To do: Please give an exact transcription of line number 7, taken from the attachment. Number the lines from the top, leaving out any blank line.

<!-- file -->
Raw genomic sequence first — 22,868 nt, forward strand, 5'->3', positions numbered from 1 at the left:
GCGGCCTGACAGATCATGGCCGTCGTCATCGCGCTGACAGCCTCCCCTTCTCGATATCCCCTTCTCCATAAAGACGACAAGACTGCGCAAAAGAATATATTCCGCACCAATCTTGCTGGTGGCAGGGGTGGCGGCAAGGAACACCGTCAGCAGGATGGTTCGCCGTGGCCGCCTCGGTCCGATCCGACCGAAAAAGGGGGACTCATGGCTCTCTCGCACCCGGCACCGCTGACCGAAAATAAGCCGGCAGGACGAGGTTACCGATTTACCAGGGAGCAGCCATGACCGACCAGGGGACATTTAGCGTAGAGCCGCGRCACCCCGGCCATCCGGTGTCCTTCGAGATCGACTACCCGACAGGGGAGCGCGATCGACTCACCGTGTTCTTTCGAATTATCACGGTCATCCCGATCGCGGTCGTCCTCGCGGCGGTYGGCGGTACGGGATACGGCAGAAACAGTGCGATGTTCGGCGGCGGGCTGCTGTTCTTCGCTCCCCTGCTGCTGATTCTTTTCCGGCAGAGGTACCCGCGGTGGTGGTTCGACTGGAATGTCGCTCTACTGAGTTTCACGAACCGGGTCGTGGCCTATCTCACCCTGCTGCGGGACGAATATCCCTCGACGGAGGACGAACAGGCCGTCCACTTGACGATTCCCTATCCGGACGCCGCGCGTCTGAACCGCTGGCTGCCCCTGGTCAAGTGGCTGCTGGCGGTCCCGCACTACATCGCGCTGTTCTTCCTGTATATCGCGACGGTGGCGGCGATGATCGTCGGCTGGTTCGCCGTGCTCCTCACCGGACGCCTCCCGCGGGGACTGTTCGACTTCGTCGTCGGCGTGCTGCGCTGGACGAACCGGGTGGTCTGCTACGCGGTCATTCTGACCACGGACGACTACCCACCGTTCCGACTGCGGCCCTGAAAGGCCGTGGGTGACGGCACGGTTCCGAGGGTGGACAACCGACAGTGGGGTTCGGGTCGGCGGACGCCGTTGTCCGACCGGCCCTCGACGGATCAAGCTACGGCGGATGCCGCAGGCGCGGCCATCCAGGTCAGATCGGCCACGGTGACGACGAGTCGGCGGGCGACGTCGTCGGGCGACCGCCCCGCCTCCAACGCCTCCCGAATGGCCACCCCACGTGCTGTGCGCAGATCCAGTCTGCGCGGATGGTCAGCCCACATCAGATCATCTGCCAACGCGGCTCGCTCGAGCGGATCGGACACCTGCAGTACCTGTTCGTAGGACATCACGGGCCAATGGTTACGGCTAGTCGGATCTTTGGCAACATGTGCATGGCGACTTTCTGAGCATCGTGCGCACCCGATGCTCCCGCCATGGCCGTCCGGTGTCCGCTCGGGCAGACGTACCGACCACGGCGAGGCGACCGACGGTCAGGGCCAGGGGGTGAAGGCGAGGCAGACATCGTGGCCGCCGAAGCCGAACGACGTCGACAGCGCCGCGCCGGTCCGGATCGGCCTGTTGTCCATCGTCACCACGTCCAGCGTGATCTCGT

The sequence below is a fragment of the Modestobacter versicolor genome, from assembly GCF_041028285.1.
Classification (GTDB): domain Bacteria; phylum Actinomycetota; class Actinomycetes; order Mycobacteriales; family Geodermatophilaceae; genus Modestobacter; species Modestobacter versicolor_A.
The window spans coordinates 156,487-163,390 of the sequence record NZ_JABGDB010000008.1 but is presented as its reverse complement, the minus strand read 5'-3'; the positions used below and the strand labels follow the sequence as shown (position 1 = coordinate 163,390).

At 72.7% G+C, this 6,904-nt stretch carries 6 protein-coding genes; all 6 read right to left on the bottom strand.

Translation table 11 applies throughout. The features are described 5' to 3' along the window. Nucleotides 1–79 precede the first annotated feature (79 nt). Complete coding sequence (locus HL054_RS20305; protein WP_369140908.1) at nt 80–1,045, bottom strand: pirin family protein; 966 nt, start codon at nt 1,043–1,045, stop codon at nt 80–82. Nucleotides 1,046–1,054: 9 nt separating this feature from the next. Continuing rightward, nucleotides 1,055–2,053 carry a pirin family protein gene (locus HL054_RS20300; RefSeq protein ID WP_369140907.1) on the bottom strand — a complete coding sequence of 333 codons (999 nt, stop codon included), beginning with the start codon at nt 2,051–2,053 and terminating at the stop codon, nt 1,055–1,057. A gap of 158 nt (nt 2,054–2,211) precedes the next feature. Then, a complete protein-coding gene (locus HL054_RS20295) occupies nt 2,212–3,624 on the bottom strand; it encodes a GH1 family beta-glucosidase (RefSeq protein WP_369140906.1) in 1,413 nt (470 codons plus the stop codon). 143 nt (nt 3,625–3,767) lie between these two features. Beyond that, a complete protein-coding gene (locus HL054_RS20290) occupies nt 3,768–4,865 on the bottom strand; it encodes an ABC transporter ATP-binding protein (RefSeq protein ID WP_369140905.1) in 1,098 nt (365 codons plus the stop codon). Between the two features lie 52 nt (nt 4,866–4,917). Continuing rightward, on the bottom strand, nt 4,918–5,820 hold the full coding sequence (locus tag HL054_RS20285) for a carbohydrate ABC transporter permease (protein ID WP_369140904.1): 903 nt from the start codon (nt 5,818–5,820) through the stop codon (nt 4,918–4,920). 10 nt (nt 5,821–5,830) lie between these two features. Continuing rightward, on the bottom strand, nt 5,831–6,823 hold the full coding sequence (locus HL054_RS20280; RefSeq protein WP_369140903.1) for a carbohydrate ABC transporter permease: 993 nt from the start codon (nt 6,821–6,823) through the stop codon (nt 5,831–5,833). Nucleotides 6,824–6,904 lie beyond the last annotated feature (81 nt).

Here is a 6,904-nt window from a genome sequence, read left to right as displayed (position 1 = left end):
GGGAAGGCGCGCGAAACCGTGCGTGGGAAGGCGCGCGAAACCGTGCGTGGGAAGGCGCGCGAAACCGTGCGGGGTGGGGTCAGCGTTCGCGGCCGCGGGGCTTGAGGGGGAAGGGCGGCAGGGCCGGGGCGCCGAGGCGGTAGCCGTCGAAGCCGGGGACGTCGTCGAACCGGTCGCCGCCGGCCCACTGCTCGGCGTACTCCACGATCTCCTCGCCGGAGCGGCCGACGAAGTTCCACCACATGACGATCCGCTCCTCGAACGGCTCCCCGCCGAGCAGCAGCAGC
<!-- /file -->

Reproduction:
Translation table 11 applies throughout. The features are described 5' to 3' along the window. Nucleotides 1–79 precede the first annotated feature (79 nt). Complete coding sequence (locus HL054_RS20305; protein WP_369140908.1) at nt 80–1,045, bottom strand: pirin family protein; 966 nt, start codon at nt 1,043–1,045, stop codon at nt 80–82. Nucleotides 1,046–1,054: 9 nt separating this feature from the next. Continuing rightward, nucleotides 1,055–2,053 carry a pirin family protein gene (locus HL054_RS20300; RefSeq protein ID WP_369140907.1) on the bottom strand — a complete coding sequence of 333 codons (999 nt, stop codon included), beginning with the start codon at nt 2,051–2,053 and terminating at the stop codon, nt 1,055–1,057. A gap of 158 nt (nt 2,054–2,211) precedes the next feature. Then, a complete protein-coding gene (locus HL054_RS20295) occupies nt 2,212–3,624 on the bottom strand; it encodes a GH1 family beta-glucosidase (RefSeq protein WP_369140906.1) in 1,413 nt (470 codons plus the stop codon). 143 nt (nt 3,625–3,767) lie between these two features. Beyond that, a complete protein-coding gene (locus HL054_RS20290) occupies nt 3,768–4,865 on the bottom strand; it encodes an ABC transporter ATP-binding protein (RefSeq protein ID WP_369140905.1) in 1,098 nt (365 codons plus the stop codon). Between the two features lie 52 nt (nt 4,866–4,917). Continuing rightward, on the bottom strand, nt 4,918–5,820 hold the full coding sequence (locus tag HL054_RS20285) for a carbohydrate ABC transporter permease (protein ID WP_369140904.1): 903 nt from the start codon (nt 5,818–5,820) through the stop codon (nt 4,918–4,920). 10 nt (nt 5,821–5,830) lie between these two features. Continuing rightward, on the bottom strand, nt 5,831–6,823 hold the full coding sequence (locus HL054_RS20280; RefSeq protein WP_369140903.1) for a carbohydrate ABC transporter permease: 993 nt from the start codon (nt 6,821–6,823) through the stop codon (nt 5,831–5,833). Nucleotides 6,824–6,904 lie beyond the last annotated feature (81 nt).